Method: A descriptive and cross-sectional study was carried out. The study included 25 adult patients with allergic reactions to food shellfish. Mean age: 37 (range 22-62 years). Six cases had occupational exposure, and one of them had food-dependent exercise-induced anaphylaxis. For each subject, a clinical and occupational history was compiled and skin testing was performed. Skin Prick Test (SPT) was performed with standardized allergen extracts (BIOCEN, Cuba) of Dermatophagoides pteronyssinus, D. siboney and Blomia tropicalis at 20 000 BU/mL.
Results: 100% subjects showed a positive response to Dermatophagoides mites by SPT. Twenty subjects had personal history of atopy (80%). Shrimp was the most common seafood involved. The most reported symptoms after food consumption were cutaneous (84%) followed by gastrointestinal (76 %) and respiratory symptoms (60 %), mostly, dyspnea. The largest mean wheal size was reported to Blomia tropicalis (5.82mm), followed by D. siboney (4.97mm). 100 % of patients that were occupationally exposed showed positive response to shrimp and lobster. A positive and strong correlation was found between reaction size to shrimp and lobster.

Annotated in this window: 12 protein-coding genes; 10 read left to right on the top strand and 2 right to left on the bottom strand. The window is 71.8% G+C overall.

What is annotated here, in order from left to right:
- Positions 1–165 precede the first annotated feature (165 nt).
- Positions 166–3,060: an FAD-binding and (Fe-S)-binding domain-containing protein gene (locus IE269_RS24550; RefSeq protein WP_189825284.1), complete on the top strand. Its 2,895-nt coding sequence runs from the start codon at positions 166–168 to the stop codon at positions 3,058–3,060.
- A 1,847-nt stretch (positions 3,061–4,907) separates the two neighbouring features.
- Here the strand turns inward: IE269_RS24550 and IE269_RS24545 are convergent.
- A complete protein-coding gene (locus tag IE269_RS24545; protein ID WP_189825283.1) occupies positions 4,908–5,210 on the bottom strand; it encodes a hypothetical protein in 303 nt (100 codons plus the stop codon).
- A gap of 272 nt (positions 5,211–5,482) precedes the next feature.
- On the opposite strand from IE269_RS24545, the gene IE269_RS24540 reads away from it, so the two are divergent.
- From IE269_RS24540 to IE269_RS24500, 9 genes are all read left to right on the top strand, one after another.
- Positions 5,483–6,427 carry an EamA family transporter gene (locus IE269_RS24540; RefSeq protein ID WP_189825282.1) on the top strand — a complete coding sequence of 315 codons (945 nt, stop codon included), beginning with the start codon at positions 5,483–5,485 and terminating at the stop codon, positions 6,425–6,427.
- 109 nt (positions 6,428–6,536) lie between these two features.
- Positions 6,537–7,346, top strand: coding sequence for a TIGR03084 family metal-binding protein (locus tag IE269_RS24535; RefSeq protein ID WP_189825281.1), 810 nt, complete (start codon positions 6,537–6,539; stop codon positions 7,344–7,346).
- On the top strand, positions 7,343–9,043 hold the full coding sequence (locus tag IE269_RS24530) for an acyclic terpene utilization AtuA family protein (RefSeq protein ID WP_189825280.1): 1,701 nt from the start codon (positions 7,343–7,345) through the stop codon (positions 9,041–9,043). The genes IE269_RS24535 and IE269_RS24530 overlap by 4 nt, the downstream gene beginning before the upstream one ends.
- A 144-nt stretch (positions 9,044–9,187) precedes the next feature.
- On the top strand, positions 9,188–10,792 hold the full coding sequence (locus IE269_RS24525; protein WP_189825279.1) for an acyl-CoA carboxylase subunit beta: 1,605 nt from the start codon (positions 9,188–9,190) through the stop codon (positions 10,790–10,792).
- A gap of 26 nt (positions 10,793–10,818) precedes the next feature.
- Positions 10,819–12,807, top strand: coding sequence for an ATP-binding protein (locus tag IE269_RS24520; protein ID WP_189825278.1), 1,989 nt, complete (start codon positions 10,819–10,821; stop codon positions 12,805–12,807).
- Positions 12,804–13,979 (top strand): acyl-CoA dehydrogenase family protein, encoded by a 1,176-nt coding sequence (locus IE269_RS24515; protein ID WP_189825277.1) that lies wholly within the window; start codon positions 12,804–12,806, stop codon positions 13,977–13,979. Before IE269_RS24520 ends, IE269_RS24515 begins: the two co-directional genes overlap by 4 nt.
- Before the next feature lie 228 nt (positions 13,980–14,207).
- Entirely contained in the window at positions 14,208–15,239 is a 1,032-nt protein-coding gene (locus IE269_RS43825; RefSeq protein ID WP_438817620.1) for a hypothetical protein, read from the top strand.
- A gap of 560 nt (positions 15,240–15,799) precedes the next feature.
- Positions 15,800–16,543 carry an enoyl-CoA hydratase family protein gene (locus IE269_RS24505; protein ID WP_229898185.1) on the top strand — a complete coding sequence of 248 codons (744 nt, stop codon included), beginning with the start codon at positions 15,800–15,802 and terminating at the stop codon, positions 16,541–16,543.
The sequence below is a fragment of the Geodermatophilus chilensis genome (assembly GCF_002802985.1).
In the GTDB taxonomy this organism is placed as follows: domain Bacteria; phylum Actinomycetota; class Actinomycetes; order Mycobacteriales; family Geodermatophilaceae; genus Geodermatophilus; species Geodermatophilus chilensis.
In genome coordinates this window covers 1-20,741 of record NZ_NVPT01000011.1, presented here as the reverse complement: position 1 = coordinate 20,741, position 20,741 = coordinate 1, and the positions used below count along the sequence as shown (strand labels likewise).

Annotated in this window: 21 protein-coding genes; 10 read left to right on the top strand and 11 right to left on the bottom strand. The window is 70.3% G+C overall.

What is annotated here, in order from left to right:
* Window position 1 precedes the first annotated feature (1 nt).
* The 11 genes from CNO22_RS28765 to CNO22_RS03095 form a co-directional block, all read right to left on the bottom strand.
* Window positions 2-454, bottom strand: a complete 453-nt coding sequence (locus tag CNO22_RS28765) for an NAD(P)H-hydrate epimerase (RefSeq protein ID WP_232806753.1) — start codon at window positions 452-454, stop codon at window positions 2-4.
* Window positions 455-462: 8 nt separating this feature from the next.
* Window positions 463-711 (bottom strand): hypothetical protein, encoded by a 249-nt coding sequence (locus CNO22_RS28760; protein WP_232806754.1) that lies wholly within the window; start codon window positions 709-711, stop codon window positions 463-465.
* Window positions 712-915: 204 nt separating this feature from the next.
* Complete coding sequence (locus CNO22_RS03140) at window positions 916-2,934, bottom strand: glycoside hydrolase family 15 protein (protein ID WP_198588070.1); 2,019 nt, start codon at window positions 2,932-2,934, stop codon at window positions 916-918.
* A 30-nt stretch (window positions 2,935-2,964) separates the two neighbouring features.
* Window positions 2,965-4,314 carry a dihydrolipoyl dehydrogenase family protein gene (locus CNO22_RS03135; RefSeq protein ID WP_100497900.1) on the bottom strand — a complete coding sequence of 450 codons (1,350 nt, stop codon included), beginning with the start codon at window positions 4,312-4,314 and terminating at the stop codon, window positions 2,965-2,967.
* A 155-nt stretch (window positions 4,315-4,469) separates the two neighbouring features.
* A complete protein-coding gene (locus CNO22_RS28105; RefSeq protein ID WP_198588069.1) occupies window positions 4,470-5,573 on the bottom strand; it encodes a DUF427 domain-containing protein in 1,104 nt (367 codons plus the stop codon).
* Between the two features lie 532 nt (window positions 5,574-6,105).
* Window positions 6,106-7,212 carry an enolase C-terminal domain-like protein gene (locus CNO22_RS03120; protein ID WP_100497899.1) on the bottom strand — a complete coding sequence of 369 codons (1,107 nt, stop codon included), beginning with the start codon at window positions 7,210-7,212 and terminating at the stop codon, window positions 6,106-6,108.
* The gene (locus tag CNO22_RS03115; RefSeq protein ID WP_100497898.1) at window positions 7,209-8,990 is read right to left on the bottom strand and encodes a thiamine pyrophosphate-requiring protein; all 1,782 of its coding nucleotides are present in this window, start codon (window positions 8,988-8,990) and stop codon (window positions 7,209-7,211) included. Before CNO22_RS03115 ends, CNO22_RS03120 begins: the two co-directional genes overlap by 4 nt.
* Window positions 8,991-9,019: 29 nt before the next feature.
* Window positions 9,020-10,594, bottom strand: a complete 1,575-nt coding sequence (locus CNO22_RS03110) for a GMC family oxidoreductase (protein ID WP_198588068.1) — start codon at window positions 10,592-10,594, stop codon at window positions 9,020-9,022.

Conclusion: There is a high prevalence of sensitization to mites in adults with allergic reactions to shellfish. The co-existent atopic disease, sensitization to mites and occupational exposure are factors to consider in food allergy to shellfish.
To identify the sensitization to three domestic mites in adults with food allergy diagnosis caused by shellfish and to determine the allergic symptoms in these patients.